In Kansas' amazing U.S. Senate race, the stage was set for the Kansas Supreme Court to have the final say. Chad Taylor (D) terminated his campaign weeks ago and wants off the ballot; brazenly partisan Secretary of State Kris Kobach (R) hopes to boost incumbent Sen. Pat Roberts (R) by forcing Taylor to say on the ballot.
The Kansas Supreme Court ruled Thursday that a Democratic Senate candidate's name be removed from the ballot ahead of November's election. [...]
Kansas Secretary of State Kris Kobach ... ruled that Taylor couldn’t withdraw his name from the ballot, citing a state law that requires candidates to be “incapable” of serving if they wish to withdraw from a race. The court settled the matter Thursday.
“[Kobach] shall not include Taylor’s name on any ballots for the office of United States Senate for the general election on November 4, 2014,” Judge Michael J. Malone wrote to conclude his ruling.
The entirety of the ruling, which featured no dissent, is online here (pdf). There is no additional appeal.
The panic within GOP circles is understandable. Polls show Roberts, an unpopular, longtime incumbent, with a vastly better chance of success if his opposition is divided between Taylor and Independent Greg Orman. With Taylor out, Orman is fairly well positioned to win the seat.
But the story isn't done just yet. Secretary of State Kobach, who said the matter had to be resolved by last night in order to prepare state ballots, magically discovered late yesterday that he could extend the deadline another eight days. To what end? As the Republican official sees it, Kansas Democrats can now be required to choose a replacement candidate to take Taylor's slot on the ballot.
Kobach really isn't making much of an effort to conceal his partisan agenda here. That said, this latest maneuver probably won't work, either.
Dave Helling, political reporter for the Kansas City Star, talks with Rachel Maddow about the Kansas Supreme Court ruling against Republican Secretary of State Kris Kobach to allow Democrat Chad Taylor off the senate ballot. watch
Alastair Jamieson, NBC News digital journalist reports live from Scotland as votes for and against independence are being counted and discusses whether a late push by the "no" campaign will be enough to keep the United Kingdom united. watch
Matt Wells, U.S. blogs and networks editor at the Guardian, talks with Rachel Maddow about how Scotland's independence vote is likely to affect British politics even if separatists are not successful with this evening's vote. watch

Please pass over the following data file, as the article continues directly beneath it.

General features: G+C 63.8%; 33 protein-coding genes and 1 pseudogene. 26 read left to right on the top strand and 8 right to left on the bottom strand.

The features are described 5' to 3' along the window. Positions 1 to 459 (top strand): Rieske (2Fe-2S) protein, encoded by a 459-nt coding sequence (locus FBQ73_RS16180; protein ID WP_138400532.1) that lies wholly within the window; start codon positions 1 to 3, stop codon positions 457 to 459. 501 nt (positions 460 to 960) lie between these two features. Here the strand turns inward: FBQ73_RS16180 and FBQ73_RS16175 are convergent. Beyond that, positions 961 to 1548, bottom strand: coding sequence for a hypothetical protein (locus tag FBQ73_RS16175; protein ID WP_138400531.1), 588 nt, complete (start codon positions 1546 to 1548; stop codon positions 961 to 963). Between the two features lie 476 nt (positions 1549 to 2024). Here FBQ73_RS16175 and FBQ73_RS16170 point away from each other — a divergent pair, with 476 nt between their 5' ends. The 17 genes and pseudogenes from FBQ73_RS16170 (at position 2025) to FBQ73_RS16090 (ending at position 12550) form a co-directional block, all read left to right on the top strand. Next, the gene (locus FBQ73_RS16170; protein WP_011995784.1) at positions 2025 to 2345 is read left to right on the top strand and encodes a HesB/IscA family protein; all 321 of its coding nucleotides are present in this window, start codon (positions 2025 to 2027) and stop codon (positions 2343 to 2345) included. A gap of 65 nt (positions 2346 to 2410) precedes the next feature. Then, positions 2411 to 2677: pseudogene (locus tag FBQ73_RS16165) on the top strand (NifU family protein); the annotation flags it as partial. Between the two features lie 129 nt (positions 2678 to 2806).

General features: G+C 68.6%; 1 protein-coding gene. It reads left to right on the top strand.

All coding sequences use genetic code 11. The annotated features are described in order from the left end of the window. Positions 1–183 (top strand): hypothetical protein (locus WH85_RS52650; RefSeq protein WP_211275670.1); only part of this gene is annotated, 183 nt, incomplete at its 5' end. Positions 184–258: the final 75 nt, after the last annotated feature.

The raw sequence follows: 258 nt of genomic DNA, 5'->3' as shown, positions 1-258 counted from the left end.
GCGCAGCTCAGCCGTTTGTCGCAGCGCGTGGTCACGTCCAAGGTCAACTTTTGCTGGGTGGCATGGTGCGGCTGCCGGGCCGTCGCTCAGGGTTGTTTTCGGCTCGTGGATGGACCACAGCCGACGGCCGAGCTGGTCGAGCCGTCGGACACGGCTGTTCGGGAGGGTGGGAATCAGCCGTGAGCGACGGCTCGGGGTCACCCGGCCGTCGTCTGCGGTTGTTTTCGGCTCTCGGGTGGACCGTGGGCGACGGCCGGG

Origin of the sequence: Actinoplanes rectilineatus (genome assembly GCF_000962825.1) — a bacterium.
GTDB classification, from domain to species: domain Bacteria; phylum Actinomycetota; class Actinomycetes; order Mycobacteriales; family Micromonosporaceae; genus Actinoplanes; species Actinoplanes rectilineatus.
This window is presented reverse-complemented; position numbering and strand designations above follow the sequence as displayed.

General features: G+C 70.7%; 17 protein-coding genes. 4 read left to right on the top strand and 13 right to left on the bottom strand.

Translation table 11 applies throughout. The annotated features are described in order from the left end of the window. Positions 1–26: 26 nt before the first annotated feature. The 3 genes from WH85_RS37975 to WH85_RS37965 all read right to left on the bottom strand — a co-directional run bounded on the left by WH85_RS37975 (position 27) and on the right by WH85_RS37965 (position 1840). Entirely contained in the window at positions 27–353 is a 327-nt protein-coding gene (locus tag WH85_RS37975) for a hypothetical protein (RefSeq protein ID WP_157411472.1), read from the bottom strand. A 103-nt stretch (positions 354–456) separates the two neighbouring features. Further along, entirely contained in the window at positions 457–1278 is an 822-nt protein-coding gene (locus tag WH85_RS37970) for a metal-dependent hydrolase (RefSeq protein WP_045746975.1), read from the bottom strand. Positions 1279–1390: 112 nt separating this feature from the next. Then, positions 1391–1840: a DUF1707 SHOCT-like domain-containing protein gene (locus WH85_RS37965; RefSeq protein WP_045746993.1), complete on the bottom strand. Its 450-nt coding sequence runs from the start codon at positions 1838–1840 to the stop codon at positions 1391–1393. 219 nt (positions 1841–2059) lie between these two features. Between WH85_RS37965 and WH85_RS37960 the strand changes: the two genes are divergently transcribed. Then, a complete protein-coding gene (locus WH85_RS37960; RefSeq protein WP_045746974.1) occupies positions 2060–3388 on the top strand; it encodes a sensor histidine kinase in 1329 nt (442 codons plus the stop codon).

New Jersey state representative John Wisniewski talks with Rachel Maddow about a leak from a federal source to WNBC that the federal investigation of New Jersey traffic lane closures has turned up no wrongdoing by Governor Chris Christie. watch
Rachel Maddow reports on some of the early returns in the Scottish vote on independence from the United Kingdom, noting that the early success of "no" voters is not an encouraging sign for separatists. watch
Rachel Maddow reports on the Senate's passage of expanding the training of Syrian rebels, and points out the abject dereliction by Congress to give itself more months off without addressing the war on ISIS while the U.S. military continues the fight. watch
House just announced they're taking off tomorrow, and the whole rest of Sept. And all of Oct. And the first half of Nov. Now *that's* a job.
* Another ISIS video: "ISIS released a propaganda video showing a captive British photojournalist promising to illuminate 'the truth' behind the militants' network and criticizing his government and the United States. John Cantlie, a photographer who worked for Britain's Sunday Times, was taken captive by militants in Syria alongside GlobalPost's James Foley nearly two years ago."
* The future of Scotland: "With the future of the United Kingdom in the balance, Scottish voters streamed to polling booths on Thursday at the culmination of a spirited, emotional and divisive campaign that will determine whether they maintain their union with the rest of Britain or secede."
* Historic address: "Ukrainian President Petro Poroshenko on Thursday called on Congress to provide more help to combat the pro-Russian rebels that have taken over eastern parts of the country, saying the incursion is not just an assault on Ukraine but all of the free world."
* Related news: "Ukrainian President Petro Poroshenko told reporters following a meeting with President Obama on Thursday he was 'satisfied' with the military assistance offered by the U.S., despite the administration declining his call for lethal aid to Ukraine's military."
* Nigeria: "Boko Haram insurgents have been blamed after at least 13 people died during a shoot-out between police and suspected suicide bombers at a teacher training college in northern Nigeria."
* A good policy working well: "The number of privately-insured women getting no-cost birth control pills has more than quadrupled under Obamacare, new data from the Guttmacher Institute shows. The new research, published in the journal Contraception, shows the percent of privately-insured women who paid nothing for the pill rose from 15 percent in the fall of 2012 up to 67 percent this spring."
* What a strange Beltway story: "President Obama has 'strong confidence' in Democratic National Committee Chairwoman Debbie Wasserman Schultz, the White House said Thursday after a report suggested that the Florida congresswoman had fallen out of favor with the president and top Democratic lawmakers."
* I wish I could make this stuff up, but it's real: "Obama's arrogance is so apparent, according to Gingrich, that it can even be seen in the way he golfs -- and it will doom the final years of his presidency, in the end."